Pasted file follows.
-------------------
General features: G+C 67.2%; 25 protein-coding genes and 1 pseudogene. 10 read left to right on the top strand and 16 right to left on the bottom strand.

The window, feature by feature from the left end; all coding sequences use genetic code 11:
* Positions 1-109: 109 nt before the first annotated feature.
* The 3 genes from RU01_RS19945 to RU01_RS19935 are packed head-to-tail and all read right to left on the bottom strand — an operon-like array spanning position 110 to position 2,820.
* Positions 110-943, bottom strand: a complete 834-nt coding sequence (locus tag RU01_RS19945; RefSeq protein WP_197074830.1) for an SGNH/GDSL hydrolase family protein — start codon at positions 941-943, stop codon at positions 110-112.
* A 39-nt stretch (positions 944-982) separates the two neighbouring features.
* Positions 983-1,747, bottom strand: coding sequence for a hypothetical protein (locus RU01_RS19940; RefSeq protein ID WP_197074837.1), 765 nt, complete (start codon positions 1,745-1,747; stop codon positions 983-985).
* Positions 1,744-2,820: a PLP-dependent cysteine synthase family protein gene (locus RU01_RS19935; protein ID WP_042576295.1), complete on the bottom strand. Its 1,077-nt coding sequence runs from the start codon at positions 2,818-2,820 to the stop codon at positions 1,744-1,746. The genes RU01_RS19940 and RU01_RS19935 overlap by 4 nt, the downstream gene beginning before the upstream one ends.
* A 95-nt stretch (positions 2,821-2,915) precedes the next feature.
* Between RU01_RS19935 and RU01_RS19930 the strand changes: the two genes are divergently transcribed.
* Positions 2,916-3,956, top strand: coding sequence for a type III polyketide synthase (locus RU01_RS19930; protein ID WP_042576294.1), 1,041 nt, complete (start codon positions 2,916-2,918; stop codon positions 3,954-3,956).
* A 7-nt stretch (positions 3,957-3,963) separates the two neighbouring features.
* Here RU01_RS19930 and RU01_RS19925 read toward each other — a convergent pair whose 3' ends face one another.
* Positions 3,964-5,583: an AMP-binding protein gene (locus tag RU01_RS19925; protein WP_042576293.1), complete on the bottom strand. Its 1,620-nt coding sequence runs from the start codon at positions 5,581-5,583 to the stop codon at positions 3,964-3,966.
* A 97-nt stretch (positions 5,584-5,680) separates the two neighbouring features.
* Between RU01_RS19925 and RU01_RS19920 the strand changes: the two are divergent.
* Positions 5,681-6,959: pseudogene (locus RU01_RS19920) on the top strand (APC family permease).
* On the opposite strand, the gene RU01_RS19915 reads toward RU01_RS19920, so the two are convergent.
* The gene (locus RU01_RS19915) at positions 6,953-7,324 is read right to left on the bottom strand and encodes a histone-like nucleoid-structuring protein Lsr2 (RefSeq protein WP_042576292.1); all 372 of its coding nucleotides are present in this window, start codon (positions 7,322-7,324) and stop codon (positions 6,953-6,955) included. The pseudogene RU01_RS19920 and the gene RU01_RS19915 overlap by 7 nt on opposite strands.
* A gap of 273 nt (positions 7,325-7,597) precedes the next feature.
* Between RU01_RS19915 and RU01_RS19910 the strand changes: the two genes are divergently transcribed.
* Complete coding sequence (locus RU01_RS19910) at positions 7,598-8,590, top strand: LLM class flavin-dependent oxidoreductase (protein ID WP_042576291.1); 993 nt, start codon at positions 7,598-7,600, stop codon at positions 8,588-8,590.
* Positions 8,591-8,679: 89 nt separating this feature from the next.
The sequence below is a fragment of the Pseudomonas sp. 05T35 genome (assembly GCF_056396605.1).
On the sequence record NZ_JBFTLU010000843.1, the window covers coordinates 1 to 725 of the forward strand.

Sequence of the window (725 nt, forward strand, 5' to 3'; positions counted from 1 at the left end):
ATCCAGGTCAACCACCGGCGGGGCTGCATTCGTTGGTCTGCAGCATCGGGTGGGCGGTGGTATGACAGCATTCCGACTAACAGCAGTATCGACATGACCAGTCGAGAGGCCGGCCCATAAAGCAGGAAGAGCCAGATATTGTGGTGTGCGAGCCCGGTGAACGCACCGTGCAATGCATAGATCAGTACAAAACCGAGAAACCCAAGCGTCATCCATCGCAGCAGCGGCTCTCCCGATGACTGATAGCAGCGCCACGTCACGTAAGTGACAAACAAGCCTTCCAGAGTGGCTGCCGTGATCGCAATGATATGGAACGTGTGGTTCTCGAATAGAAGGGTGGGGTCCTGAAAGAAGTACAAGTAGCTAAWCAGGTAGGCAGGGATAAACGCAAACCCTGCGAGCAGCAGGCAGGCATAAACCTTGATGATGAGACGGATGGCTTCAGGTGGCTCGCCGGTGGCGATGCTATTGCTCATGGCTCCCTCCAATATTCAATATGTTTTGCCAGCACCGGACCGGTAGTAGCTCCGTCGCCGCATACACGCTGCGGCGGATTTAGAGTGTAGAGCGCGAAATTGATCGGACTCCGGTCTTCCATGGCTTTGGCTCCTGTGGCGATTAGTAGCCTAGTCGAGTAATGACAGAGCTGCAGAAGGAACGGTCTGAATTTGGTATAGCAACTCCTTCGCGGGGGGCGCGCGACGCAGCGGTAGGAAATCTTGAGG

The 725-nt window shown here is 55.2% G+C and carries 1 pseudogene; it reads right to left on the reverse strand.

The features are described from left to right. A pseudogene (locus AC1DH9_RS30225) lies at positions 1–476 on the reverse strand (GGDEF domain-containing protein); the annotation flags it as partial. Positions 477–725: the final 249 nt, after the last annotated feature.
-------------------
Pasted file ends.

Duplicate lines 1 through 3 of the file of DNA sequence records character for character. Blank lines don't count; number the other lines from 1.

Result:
General features: G+C 67.2%; 25 protein-coding genes and 1 pseudogene. 10 read left to right on the top strand and 16 right to left on the bottom strand.

The window, feature by feature from the left end; all coding sequences use genetic code 11:
* Positions 1-109: 109 nt before the first annotated feature.